One backyard becomes many garden spaces
When he first saw the house, landscape architect Irving Tamura faced a flat, rectangular backyard dominated by a tall redwood tree rising behind the freestanding garage and shading much of the space from afternoon sun. Tamura's plan, shown part way through construction, is to preserve the tree, take advantage of sunny areas to the rear of the yard, and use free-form lines and changes in level to create a variety of living areas and add interest to a typical rectangular lot.
The garden will be drip-irrigated with a system of emitters tied to multioutlet valves in underground boxes, except for the small lawn, which will have sprinklers. Buried low-voltage lines will power path lights to lead guests beyond the main patio. The rest of the garden will be divided into a bocce court, a children's play area, an elevated herb garden, and a cutting garden.
A. Closest to the house, two steps down from the family room, will be a broad outdoor living and kitchen patio. A low wall -perfect for sitting -will define the boundaries of this outdoor room.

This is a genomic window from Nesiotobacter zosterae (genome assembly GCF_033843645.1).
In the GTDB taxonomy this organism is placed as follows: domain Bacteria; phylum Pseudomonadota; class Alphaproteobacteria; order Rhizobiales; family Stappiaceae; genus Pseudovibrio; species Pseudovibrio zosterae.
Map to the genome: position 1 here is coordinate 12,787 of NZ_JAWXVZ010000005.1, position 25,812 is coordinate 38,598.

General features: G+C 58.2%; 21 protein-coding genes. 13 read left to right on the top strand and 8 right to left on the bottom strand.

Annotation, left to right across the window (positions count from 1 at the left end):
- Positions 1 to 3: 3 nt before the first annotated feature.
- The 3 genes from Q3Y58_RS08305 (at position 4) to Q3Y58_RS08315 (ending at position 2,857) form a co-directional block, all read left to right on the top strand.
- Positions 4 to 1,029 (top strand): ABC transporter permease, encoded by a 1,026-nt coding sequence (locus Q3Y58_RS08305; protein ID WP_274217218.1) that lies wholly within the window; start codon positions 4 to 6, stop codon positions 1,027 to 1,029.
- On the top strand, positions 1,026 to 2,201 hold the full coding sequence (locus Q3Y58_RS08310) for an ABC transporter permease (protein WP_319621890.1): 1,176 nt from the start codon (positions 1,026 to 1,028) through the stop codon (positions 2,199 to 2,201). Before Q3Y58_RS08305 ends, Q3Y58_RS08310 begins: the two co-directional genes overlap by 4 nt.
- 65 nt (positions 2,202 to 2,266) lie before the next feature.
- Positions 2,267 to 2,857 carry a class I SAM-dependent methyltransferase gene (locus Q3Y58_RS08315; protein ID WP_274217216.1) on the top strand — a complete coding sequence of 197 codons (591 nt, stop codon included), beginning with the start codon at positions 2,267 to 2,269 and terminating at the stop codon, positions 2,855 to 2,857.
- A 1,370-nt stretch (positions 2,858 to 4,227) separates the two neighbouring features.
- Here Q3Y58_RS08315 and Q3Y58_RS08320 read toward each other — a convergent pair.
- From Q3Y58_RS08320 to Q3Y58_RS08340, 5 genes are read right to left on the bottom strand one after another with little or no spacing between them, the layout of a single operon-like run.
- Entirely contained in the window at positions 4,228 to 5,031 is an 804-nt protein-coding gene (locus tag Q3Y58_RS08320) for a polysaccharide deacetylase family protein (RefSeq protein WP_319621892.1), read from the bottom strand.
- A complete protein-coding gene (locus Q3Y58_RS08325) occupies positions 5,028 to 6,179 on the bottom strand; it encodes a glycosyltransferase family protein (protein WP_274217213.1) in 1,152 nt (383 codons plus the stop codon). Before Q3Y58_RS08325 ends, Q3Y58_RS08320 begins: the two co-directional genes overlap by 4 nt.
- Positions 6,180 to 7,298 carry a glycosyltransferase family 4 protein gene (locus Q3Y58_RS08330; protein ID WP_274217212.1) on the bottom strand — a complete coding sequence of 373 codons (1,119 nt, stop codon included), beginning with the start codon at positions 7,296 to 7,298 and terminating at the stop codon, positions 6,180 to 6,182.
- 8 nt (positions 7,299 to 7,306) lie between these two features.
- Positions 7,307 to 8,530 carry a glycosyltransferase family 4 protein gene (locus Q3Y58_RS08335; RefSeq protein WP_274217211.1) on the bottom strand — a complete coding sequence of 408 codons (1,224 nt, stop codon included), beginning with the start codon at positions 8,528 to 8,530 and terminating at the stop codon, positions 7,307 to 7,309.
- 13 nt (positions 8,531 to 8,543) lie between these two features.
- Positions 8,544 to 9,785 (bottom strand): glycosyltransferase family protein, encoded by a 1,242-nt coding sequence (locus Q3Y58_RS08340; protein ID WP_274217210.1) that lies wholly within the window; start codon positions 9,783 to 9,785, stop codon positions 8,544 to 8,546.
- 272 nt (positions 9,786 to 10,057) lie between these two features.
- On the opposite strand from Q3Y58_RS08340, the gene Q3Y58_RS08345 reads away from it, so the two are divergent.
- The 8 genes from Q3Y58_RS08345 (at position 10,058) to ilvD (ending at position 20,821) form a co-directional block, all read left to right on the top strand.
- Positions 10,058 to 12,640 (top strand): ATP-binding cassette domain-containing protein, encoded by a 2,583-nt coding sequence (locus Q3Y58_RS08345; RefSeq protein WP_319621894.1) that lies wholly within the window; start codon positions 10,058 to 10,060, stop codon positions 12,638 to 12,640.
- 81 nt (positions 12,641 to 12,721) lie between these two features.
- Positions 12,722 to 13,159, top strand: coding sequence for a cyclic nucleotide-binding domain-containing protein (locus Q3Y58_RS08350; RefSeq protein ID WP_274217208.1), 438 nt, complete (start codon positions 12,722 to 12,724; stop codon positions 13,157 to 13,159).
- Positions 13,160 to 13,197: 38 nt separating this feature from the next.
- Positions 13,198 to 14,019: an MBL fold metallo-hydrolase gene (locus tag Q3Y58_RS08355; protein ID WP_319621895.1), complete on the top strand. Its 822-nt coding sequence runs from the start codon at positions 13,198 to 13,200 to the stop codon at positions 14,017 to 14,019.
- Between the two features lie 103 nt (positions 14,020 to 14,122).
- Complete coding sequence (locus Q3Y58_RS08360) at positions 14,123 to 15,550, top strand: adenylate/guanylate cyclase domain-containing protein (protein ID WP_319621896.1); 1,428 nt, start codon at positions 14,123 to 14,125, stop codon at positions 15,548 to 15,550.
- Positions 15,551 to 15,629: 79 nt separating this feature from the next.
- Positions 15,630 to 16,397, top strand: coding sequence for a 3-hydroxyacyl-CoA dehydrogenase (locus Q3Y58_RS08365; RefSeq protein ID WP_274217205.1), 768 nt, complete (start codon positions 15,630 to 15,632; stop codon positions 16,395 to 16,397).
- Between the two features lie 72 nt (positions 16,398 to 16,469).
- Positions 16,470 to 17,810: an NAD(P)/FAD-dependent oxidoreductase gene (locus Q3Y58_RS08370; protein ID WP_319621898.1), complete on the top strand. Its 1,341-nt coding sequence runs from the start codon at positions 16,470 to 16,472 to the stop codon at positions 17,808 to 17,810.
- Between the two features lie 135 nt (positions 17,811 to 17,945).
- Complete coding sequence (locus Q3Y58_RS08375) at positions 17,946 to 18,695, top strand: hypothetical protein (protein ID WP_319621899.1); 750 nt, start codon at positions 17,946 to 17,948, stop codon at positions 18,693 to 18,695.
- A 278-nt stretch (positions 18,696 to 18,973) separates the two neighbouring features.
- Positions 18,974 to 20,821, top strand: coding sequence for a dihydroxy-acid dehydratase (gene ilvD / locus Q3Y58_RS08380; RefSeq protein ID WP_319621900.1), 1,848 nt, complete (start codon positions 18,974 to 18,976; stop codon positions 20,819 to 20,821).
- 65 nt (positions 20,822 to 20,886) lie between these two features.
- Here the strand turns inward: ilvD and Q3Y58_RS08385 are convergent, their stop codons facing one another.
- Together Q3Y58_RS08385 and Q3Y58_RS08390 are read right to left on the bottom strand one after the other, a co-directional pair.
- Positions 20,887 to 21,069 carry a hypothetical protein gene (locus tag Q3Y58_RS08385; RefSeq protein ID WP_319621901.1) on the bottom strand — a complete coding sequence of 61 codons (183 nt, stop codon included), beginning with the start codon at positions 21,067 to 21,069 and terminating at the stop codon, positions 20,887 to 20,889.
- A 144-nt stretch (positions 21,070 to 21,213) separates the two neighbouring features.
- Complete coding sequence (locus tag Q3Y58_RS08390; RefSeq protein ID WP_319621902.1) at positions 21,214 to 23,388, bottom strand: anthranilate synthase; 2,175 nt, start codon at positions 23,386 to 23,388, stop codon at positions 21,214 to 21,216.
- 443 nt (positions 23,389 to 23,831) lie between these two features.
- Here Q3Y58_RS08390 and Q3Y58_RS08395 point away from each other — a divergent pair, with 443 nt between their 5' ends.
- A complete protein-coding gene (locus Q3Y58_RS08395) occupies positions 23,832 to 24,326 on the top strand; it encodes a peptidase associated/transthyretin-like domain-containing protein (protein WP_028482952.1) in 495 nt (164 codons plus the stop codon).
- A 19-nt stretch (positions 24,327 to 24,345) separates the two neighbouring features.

B. A pizza oven will be built into the wall, its position marked by the framed half-circle.
C. The garden gradually becomes less formal beyond the low wall and pizza oven. A decomposed-granite path will run between a small curvilinear lawn and the shaded area beneath the redwood tree, just out of the photograph on the right side of the garden.
D. A pair of curving walls of dry-stacked interlocking concrete blocks will act as retaining walls to create level changes.
Sunset Magazine - July 2002